In online debates and private discussions, leaders of all faiths have been weighing pros and cons and diagramming the boundaries of acceptable interactions: Should the congregation have a Facebook page, or should it be the imam’s or priest’s? Should there be limited access? Censoring? Is it appropriate for a clergy member to “friend” a minor?
Some recoil at the informality and unpredictability of the crowds marshaled by social media, and at their seeming immunity — even hostility — to the authority of established institutions. More deeply, some in the clergy see a basic tension between the anonymous world of online life and the meaning of religious community.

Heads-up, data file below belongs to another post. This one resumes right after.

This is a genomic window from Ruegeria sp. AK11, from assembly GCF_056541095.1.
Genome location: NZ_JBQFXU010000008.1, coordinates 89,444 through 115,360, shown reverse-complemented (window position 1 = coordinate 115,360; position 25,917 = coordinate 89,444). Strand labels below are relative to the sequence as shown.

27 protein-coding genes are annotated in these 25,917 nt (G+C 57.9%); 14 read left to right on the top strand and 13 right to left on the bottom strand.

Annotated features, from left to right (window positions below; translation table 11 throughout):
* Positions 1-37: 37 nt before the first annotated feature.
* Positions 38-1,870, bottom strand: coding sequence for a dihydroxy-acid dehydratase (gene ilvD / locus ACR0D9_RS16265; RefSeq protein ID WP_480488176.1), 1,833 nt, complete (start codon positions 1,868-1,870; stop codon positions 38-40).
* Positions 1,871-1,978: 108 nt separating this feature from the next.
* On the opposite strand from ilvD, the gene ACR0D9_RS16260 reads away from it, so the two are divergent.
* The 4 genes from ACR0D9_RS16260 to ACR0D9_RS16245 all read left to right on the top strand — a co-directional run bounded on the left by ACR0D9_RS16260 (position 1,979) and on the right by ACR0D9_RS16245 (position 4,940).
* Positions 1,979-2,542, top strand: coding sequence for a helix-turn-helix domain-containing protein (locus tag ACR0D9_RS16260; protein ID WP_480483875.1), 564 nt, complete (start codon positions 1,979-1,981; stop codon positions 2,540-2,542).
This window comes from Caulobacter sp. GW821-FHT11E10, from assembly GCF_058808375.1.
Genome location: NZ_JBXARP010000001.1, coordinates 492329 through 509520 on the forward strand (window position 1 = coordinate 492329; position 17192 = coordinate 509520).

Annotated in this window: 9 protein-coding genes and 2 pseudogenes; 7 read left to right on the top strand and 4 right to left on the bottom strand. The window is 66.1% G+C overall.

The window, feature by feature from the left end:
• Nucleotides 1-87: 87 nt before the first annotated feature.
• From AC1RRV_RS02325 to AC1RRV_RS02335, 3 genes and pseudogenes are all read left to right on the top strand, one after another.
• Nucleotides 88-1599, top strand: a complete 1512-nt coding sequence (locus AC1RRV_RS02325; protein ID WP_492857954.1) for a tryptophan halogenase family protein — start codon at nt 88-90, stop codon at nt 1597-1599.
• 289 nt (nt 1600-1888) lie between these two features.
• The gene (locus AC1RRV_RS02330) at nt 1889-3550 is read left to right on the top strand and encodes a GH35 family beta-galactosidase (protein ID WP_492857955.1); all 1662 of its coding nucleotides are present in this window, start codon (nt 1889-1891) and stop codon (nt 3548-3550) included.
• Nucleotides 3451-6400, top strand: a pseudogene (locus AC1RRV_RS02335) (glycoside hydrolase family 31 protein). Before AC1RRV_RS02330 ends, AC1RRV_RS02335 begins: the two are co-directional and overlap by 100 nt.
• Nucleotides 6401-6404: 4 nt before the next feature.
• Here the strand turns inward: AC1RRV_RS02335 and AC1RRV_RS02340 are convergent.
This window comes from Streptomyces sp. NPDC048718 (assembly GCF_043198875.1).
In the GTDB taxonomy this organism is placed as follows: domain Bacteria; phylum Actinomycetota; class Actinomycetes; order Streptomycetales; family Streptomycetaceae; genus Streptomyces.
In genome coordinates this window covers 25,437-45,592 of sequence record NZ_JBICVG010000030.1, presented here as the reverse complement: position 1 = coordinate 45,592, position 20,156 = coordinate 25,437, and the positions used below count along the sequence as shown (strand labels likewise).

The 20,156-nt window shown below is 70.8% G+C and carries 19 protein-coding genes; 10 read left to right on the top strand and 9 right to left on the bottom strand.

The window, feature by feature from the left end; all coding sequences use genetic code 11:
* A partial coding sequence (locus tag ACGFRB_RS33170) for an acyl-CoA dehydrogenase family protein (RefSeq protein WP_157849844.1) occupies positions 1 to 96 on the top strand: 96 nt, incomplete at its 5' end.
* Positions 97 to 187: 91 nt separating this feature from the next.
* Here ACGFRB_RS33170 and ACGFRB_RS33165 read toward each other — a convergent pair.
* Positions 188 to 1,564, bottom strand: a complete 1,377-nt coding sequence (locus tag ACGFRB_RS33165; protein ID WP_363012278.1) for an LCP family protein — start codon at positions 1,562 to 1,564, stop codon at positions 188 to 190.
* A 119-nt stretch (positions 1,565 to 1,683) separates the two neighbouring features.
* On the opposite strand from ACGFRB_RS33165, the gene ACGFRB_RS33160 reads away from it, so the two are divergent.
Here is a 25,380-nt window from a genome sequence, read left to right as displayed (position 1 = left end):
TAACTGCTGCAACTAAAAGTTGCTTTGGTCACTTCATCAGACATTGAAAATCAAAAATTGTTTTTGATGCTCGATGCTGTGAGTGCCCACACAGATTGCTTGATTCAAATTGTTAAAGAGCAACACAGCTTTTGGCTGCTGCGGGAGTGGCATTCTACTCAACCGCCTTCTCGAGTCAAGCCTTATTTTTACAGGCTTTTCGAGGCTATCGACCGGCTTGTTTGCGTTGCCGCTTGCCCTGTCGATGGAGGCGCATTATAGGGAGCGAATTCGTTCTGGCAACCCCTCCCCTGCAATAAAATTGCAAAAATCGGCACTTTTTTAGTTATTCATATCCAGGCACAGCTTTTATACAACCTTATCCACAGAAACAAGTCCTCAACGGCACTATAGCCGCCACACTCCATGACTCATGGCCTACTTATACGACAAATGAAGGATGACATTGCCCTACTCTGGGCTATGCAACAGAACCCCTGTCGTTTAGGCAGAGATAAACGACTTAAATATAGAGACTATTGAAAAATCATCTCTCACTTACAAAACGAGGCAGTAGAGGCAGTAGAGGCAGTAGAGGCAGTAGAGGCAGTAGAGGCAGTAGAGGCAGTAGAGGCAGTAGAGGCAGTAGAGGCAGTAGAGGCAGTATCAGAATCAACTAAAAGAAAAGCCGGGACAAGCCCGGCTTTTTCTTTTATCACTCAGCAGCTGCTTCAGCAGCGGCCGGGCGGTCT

“In Judaism, we believe that God resides in the community — among people in the same room at the same time, hearing each other’s voices and looking in each other’s eyes,” said Rabbi Gerald C. Skolnik of the Forest Hills Jewish Center in Queens, who also wanted it known that he carries an iPhone and a laptop and is talking with his congregation about a Facebook page.
“But can you tweet a minyan?” he asked, referring to the quorum of 10 people required for most Jewish devotions. “I don’t think so.”